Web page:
945410_640664085998584_2103377110_nAs many of us with four-legged pals know by now, there are countless holiday hazards that will keep you awake at night. The friendly people at CAPS don’t want the endless, disastrous scenarios to dampen your Christmas spirit. Take these necessary precautions and you’ll have one less thing to worry about during the upcoming, winter festivities.

*Magic words: hazard, keep away from, keep an eye on, make sure, may cause

  • Keep chocolate out of Fido’s reach. Although yummy for humans, this sweet treat contains theobromine, which is toxic to some animals. According to, it can cause “nausea and vomiting, restlessness, diarrhea, muscle tremors, and increased urination or incontinence.”
  • Check twice before giving poultry to your furry pal. The scrumptious piece of turkey or chicken may contain well-hidden bones, becoming a chocking hazard. Raw poultry is also a breeding ground for salmonella bacteria.
  • ‘Tis the season to gain weight and so can your dog or cat. Stick to the regular diet. A treat here and there is OK, but don’t overdo it. Overindulging may lead to an upset tummy, diarrhea, or even pancreatitis, an inflammatory condition of the pancreas.
  • Although poinsettias and mistletoe are a staple of Christmas tradition, they can be harmful to our canine and feline friends. All species of lilies should be kept out of reach, they are extremely toxic as well (especially to cats).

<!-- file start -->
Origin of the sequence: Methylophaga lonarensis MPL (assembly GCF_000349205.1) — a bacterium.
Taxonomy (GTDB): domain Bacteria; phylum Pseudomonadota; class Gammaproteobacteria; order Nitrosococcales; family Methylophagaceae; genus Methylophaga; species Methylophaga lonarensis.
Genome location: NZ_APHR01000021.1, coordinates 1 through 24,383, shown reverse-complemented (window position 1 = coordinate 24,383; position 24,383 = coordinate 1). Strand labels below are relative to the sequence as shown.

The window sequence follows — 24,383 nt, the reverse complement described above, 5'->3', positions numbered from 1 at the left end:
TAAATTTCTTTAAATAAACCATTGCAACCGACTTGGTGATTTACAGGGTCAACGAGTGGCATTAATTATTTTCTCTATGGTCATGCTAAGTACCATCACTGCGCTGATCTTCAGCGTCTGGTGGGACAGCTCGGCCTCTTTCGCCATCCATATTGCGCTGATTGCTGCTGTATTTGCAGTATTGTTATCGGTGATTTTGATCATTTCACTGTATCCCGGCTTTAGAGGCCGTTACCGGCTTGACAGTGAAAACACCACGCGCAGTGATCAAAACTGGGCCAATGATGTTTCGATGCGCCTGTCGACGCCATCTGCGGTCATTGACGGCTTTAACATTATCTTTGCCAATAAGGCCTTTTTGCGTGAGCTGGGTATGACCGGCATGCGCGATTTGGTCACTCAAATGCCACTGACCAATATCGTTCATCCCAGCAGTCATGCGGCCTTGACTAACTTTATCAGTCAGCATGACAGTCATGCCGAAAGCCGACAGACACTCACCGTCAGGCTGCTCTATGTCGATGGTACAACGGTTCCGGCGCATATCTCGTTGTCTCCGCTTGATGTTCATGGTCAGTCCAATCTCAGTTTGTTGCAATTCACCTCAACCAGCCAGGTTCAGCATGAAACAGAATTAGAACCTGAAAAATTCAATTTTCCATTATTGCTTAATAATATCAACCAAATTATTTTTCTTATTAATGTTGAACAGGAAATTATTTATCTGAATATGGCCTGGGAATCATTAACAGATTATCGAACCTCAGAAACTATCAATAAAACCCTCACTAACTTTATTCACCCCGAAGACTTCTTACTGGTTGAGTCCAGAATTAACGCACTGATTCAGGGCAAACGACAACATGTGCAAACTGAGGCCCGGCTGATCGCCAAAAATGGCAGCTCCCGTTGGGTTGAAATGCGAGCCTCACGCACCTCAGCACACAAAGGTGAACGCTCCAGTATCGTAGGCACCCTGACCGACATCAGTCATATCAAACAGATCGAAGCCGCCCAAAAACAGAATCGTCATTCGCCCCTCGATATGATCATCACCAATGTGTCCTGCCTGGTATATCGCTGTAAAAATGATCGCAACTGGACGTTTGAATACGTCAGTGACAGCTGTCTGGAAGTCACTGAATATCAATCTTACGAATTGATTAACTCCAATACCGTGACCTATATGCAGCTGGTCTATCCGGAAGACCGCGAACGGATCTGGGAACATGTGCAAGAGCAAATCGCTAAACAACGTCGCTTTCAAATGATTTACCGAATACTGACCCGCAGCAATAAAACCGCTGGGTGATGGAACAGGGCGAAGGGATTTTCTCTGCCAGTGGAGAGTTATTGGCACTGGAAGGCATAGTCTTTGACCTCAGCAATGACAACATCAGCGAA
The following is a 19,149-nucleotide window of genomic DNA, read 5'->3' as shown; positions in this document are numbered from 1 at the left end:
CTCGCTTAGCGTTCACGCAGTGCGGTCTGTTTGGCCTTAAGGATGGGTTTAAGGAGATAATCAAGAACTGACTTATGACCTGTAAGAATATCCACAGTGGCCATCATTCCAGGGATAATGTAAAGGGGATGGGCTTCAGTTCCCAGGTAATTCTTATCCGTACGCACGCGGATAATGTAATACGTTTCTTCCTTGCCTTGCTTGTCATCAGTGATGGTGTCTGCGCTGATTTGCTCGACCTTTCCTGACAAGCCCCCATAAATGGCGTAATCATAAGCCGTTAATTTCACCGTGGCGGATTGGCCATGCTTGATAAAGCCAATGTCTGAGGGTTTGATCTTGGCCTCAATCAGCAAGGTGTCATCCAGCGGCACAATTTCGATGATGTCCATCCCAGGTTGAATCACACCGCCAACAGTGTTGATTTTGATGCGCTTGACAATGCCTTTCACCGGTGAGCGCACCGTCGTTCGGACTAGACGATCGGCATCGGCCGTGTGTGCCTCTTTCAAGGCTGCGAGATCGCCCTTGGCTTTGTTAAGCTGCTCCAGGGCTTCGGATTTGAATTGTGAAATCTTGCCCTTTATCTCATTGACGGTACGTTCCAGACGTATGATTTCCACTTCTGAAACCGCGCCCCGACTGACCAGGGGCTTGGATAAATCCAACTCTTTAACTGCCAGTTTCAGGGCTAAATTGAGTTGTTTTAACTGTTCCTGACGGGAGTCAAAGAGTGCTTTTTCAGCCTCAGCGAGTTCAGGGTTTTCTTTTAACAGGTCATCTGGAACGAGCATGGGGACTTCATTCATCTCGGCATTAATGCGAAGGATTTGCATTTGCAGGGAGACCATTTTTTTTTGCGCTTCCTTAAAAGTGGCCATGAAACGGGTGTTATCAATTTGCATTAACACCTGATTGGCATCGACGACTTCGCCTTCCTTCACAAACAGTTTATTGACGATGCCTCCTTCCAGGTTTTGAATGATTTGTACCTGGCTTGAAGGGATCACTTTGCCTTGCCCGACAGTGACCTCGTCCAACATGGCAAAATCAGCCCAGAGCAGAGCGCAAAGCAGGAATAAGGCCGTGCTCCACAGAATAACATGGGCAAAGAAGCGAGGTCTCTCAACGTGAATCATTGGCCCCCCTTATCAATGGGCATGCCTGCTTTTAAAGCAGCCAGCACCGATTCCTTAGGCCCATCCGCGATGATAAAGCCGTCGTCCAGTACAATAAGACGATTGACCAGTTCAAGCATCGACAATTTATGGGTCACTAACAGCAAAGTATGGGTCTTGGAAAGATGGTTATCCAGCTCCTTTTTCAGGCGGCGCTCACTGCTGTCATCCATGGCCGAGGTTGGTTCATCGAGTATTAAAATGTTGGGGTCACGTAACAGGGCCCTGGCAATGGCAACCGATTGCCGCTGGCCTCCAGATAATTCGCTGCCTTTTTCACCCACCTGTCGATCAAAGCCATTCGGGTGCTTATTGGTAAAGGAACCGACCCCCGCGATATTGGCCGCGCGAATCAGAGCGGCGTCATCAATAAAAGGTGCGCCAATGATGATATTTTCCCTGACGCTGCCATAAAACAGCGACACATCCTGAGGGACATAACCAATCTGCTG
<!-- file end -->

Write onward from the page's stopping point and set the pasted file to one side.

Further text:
• Avoid tinsel: it’s a chocking hazard.
  • Christmas candles smell fantastic, especially the peppermint ones, but they can also lead to singed hair- not something to look forward to.
  • This one is a no-brainer, but try keeping glass ornaments out of reach (ouch!). The same goes for angel hair, garlands, Christmas lights, and ornaments with hooks.
  • Make sure Christmas tree water doesn’t become your dog’s water bowl, especially if you add toxic chemicals such as preservatives or aspirin.
  • Tape electrical cords down: electrocution is no joke.
  • Keep an eye on Fifi and Fido when guests come and go. With all the commotion, they can end up trapped in closets, cupboards, or even locked outside. If necessary, place your companion animals in a quiet room away from the holiday stress.
  • Put a protective screen on your fireplace.
  • Be extra careful while in the kitchen or the dining room. According to a article, many holiday ingredients are extremely toxic. Grapes and raisins can cause renal failure, onions and garlic (in large quantities, small amounts are used for flavor in dog food) can cause severe red blood damage (especially for cats), macadamia nuts can cause short-term hind-limb paralysis, and bread dough, if eaten before baking, can cause ethanol poisoning. Also, the bread may expand inside the stomach, causing vomiting, severe abdominal pain and bloating.
  • Make sure your barking buddy is a safe distance away from alcoholic beverages, seeds and pits, chocolate, walnuts, coffee, tea, and salt.
  • Disregard the sad puppy eyes and refrain from allowing any licking while preparing merry holiday cakes. Batter has raw eggs, which may contain salmonella.
  • To be on the safe side, be absolutely certain Fido can’t tip over the Christmas tree, take down ornaments, or gobble up pine needles. Some people go as far as placing their tree in an out-of-reach room or surrounding it with fencing. If your dog isn’t neutered, pine trees make an excellent spot to mark territory.
  • If you decide to travel with the entire pack, follow safety precautions.

In case of an emergency, such as your pet ingesting toxic foods or chemicals, call your local veterinarian or animal emergency hospital.

*Note: For serious questions about your companion animal’s health and safety, consult your veterinarian.

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